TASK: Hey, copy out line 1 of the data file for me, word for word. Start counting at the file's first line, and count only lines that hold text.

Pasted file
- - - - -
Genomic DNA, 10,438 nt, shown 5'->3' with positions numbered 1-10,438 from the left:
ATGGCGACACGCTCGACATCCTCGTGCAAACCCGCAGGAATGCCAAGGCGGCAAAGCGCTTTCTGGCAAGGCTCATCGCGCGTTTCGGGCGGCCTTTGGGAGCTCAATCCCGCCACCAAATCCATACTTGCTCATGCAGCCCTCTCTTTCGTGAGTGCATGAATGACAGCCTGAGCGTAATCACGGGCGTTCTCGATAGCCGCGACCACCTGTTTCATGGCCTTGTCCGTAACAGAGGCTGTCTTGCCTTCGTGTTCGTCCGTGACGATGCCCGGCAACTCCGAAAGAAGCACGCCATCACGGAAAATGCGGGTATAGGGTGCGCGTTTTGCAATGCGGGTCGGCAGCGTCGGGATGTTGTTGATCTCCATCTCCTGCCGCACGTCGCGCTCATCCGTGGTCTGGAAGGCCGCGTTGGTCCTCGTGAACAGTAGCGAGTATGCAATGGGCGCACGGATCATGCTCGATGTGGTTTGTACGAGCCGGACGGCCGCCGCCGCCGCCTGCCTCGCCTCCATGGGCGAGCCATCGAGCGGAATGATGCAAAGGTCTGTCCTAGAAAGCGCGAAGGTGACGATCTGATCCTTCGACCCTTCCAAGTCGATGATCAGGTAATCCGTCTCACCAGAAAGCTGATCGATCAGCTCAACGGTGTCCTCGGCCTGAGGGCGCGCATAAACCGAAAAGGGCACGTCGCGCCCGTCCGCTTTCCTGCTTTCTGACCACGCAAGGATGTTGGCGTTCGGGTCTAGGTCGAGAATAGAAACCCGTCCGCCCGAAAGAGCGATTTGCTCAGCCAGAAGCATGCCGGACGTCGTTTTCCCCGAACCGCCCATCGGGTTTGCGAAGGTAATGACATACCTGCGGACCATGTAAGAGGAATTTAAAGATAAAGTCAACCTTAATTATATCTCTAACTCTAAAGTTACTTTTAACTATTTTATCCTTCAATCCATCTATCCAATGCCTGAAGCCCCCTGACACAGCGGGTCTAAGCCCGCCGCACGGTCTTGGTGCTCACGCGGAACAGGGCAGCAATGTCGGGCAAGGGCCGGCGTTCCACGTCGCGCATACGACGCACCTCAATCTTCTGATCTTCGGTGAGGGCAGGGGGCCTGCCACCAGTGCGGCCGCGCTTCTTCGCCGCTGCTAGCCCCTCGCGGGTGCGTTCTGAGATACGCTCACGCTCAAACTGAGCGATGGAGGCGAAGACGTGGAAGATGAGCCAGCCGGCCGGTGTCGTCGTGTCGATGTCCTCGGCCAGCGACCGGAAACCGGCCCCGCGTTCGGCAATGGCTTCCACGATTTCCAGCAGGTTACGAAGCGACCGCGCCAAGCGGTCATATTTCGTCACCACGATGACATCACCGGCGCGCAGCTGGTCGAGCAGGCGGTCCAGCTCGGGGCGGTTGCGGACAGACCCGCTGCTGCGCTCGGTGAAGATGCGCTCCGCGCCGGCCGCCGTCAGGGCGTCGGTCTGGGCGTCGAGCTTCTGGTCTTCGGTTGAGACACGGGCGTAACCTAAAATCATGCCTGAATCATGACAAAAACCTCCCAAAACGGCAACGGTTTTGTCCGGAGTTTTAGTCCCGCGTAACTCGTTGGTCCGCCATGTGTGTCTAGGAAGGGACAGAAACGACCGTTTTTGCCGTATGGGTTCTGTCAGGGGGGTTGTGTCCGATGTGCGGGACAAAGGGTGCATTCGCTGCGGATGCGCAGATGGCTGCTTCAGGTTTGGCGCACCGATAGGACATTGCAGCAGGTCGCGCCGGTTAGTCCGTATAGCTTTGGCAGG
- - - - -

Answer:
Genomic DNA, 10,438 nt, shown 5'->3' with positions numbered 1-10,438 from the left: